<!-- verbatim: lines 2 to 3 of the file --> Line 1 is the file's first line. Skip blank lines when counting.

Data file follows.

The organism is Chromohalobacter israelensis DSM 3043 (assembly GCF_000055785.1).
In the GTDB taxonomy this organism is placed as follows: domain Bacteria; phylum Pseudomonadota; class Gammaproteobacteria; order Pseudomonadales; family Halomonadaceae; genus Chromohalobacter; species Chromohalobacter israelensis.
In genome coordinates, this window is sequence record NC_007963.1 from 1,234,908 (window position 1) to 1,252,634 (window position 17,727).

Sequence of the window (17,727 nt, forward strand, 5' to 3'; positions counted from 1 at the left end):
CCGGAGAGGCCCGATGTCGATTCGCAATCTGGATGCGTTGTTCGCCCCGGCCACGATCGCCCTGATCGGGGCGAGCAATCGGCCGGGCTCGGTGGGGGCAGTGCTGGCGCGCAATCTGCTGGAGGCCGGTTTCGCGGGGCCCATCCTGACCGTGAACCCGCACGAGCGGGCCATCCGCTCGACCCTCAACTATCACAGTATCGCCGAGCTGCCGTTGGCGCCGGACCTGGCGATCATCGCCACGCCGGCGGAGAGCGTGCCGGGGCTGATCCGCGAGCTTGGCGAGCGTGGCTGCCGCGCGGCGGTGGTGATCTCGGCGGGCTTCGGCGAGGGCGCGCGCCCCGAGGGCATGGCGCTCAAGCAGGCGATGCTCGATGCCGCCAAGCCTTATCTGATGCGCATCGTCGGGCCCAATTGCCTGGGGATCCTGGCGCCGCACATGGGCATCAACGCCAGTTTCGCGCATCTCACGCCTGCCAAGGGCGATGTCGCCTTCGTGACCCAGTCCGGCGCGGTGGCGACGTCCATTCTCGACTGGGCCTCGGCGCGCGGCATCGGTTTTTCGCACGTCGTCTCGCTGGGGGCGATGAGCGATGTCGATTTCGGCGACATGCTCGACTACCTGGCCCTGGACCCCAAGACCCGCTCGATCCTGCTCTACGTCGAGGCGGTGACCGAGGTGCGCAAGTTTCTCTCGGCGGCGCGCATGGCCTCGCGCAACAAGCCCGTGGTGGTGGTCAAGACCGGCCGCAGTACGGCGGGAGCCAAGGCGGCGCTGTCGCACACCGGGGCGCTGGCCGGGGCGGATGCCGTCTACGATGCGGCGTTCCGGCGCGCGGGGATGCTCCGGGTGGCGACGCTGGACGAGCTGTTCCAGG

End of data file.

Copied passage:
In the GTDB taxonomy this organism is placed as follows: domain Bacteria; phylum Pseudomonadota; class Gammaproteobacteria; order Pseudomonadales; family Halomonadaceae; genus Chromohalobacter; species Chromohalobacter israelensis.
In genome coordinates, this window is sequence record NC_007963.1 from 1,234,908 (window position 1) to 1,252,634 (window position 17,727).